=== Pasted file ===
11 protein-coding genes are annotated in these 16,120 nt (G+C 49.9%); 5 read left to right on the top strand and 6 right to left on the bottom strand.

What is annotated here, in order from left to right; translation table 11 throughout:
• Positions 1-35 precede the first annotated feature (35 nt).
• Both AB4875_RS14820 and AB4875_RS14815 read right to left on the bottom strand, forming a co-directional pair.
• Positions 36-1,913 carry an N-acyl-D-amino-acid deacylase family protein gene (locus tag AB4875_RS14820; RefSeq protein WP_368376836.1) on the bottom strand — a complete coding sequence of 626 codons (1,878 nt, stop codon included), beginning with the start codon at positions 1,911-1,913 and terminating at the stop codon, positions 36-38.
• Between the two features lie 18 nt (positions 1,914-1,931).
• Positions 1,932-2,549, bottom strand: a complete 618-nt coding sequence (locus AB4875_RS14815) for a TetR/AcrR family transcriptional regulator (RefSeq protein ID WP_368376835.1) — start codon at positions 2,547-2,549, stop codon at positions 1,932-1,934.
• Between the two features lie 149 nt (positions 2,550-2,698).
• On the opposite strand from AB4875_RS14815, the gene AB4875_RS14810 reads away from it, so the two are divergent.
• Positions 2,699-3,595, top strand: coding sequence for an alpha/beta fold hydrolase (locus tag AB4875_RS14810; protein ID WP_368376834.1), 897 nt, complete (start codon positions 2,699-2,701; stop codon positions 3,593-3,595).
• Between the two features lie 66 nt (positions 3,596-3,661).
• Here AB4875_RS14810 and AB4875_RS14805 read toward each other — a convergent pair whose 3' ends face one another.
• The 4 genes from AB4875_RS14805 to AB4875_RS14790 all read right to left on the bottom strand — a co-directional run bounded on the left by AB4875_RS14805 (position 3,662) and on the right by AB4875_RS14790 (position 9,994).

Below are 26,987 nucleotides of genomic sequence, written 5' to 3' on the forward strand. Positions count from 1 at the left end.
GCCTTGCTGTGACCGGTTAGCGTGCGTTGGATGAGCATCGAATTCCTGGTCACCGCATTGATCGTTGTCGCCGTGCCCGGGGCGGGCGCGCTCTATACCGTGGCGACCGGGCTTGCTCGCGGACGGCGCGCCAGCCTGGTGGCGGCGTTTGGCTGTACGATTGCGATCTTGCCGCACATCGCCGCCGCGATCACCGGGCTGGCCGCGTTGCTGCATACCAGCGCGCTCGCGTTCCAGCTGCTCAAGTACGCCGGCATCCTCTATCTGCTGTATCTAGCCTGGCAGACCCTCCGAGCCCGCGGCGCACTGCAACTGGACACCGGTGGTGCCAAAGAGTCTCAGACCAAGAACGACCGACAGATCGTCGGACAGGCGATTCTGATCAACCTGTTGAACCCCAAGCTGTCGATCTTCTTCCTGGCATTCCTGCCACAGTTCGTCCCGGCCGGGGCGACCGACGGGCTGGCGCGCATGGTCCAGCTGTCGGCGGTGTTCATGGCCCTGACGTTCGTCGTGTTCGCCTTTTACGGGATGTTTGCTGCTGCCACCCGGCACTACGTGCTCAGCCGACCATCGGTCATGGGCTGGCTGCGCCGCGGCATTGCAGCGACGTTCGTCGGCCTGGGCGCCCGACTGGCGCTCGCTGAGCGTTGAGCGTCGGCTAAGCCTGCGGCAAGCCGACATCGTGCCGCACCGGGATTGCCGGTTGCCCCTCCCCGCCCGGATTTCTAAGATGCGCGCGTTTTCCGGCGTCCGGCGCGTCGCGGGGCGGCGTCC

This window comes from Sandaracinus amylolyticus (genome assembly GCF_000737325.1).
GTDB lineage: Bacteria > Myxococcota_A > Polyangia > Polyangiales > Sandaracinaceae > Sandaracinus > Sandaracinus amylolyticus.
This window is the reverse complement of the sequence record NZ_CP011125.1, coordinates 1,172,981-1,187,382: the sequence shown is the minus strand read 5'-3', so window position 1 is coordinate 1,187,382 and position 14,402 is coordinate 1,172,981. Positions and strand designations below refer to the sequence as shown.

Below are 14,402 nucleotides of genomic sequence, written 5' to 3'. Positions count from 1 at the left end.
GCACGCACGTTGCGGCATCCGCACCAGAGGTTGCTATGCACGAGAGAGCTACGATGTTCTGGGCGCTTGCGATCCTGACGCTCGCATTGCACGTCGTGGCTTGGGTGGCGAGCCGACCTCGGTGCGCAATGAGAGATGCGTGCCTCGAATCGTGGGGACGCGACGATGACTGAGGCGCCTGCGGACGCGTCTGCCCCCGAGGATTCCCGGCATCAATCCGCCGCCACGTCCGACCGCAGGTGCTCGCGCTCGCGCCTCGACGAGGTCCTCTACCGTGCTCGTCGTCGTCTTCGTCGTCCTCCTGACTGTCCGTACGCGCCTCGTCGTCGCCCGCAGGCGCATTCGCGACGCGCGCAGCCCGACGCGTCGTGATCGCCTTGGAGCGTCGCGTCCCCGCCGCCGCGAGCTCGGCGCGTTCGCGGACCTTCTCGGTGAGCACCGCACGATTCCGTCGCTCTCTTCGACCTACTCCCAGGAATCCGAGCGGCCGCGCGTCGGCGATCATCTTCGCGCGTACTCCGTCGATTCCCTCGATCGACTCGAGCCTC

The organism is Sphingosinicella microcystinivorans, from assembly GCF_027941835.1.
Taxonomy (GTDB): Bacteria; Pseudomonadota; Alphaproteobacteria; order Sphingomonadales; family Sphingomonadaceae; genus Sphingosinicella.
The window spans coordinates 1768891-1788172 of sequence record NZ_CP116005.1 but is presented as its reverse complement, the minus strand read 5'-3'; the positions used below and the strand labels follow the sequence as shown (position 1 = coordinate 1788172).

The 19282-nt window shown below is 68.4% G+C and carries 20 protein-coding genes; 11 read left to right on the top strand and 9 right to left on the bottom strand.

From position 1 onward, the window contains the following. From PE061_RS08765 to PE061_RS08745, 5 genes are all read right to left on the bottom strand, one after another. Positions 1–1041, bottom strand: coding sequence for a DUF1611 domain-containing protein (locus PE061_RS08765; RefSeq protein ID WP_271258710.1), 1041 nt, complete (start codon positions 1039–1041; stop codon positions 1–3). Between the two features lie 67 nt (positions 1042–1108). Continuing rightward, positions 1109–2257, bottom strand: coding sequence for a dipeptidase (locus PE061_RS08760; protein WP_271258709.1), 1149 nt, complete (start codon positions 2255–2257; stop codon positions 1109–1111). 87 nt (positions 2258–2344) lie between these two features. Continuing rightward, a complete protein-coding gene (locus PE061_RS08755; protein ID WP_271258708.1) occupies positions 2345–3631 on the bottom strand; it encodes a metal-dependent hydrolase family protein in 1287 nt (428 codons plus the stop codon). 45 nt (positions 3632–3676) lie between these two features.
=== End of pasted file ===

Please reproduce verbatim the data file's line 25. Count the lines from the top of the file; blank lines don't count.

From position 1 onward, the window contains the following. From PE061_RS08765 to PE061_RS08745, 5 genes are all read right to left on the bottom strand, one after another. Positions 1–1041, bottom strand: coding sequence for a DUF1611 domain-containing protein (locus PE061_RS08765; RefSeq protein ID WP_271258710.1), 1041 nt, complete (start codon positions 1039–1041; stop codon positions 1–3). Between the two features lie 67 nt (positions 1042–1108). Continuing rightward, positions 1109–2257, bottom strand: coding sequence for a dipeptidase (locus PE061_RS08760; protein WP_271258709.1), 1149 nt, complete (start codon positions 2255–2257; stop codon positions 1109–1111). 87 nt (positions 2258–2344) lie between these two features. Continuing rightward, a complete protein-coding gene (locus PE061_RS08755; protein ID WP_271258708.1) occupies positions 2345–3631 on the bottom strand; it encodes a metal-dependent hydrolase family protein in 1287 nt (428 codons plus the stop codon). 45 nt (positions 3632–3676) lie between these two features.